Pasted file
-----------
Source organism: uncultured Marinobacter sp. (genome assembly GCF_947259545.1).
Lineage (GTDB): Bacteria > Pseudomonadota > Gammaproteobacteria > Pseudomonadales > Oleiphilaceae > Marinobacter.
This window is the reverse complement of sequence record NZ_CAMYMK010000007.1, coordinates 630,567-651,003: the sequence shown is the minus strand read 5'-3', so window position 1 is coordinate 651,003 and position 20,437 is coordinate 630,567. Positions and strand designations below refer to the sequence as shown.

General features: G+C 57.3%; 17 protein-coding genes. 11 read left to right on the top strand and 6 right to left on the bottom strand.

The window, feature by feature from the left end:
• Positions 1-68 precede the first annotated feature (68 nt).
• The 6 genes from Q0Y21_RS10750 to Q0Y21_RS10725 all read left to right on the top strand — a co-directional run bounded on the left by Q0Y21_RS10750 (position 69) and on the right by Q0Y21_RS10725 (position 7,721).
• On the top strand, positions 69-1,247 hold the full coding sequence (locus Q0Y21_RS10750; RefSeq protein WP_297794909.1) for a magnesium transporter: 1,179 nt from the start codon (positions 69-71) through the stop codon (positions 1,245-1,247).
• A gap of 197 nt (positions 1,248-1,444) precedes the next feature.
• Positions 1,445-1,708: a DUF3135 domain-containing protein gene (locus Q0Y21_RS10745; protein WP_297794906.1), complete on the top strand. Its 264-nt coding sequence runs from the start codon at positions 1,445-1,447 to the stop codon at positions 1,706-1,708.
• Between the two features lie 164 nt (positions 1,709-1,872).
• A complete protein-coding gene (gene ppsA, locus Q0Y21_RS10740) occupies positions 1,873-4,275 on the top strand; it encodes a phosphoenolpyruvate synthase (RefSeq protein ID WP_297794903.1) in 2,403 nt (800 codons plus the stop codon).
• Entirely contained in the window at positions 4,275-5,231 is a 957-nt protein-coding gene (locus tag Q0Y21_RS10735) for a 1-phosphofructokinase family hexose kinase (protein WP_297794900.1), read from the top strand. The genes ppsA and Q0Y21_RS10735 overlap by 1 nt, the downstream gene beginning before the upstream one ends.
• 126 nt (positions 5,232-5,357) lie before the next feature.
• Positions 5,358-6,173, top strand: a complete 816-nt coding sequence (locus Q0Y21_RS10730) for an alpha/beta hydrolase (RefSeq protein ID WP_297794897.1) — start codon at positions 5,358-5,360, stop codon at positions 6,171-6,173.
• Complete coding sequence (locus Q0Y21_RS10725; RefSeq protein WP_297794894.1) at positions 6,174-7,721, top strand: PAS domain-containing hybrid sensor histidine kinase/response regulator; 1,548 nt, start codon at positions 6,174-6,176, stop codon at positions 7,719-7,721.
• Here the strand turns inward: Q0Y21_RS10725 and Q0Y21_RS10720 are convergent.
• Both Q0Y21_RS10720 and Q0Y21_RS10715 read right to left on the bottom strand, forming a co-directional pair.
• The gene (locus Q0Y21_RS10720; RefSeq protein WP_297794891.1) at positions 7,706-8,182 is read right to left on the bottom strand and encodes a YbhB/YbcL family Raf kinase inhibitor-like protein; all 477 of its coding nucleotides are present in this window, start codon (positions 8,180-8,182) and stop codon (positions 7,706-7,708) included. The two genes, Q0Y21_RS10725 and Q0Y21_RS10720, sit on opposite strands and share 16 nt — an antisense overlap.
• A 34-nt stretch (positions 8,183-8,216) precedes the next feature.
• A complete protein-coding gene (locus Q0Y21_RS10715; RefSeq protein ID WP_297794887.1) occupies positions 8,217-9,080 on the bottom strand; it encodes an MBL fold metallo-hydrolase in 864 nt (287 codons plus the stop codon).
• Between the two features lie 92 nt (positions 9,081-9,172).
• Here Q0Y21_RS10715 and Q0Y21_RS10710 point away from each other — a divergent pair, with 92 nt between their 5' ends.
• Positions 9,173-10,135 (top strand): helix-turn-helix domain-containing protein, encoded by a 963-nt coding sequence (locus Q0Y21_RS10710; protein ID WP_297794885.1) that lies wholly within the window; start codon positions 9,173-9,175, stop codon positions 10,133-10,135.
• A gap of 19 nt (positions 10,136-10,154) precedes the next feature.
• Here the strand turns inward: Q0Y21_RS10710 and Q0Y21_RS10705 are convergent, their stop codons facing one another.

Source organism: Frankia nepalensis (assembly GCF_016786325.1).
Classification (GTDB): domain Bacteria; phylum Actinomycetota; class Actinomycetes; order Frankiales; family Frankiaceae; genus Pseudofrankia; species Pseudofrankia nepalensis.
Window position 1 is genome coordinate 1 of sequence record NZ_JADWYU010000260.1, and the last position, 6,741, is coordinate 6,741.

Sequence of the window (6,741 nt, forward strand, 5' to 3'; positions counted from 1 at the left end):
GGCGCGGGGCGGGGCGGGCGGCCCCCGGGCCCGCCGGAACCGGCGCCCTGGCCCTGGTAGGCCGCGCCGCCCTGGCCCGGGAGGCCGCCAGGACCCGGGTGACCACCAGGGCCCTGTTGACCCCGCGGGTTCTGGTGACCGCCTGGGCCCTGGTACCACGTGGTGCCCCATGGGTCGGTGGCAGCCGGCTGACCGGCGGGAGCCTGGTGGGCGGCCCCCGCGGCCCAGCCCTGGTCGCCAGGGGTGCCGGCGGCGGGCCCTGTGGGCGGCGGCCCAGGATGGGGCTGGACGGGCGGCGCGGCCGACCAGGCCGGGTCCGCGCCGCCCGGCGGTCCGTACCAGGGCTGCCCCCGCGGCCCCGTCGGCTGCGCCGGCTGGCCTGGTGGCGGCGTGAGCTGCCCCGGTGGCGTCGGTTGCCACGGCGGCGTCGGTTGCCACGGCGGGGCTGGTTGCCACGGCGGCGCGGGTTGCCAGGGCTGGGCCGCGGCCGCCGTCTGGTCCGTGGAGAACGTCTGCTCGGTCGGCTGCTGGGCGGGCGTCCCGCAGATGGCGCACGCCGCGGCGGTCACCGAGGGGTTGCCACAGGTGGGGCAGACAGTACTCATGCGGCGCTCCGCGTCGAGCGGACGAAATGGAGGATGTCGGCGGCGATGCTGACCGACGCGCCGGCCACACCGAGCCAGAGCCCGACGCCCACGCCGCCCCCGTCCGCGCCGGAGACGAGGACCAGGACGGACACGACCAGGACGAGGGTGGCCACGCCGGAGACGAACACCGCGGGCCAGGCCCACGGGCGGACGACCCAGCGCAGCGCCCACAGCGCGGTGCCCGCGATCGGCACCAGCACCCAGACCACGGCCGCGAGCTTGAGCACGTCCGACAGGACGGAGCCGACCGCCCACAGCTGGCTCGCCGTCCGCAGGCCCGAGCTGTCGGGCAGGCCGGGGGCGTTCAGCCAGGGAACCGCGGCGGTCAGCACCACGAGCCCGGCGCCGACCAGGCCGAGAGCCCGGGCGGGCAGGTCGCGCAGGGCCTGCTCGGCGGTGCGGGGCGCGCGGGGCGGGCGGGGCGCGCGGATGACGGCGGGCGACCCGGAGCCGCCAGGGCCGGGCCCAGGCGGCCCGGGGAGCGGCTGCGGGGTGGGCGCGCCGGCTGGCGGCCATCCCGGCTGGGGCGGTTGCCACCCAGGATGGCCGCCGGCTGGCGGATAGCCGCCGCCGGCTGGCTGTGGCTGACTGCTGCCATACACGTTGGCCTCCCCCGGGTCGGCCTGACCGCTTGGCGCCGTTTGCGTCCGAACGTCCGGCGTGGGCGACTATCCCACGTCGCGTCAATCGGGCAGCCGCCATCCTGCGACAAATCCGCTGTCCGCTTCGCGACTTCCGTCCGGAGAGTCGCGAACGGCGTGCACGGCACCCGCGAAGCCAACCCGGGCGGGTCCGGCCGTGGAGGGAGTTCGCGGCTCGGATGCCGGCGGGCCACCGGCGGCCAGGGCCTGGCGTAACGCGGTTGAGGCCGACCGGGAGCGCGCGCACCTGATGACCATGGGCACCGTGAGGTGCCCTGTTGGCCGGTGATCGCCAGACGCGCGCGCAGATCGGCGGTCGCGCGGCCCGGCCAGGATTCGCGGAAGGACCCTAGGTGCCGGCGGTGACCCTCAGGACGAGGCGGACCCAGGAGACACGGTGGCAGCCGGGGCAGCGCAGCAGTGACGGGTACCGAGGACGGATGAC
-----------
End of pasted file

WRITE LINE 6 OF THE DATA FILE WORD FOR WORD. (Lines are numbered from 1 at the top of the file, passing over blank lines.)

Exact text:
• Positions 1-68 precede the first annotated feature (68 nt).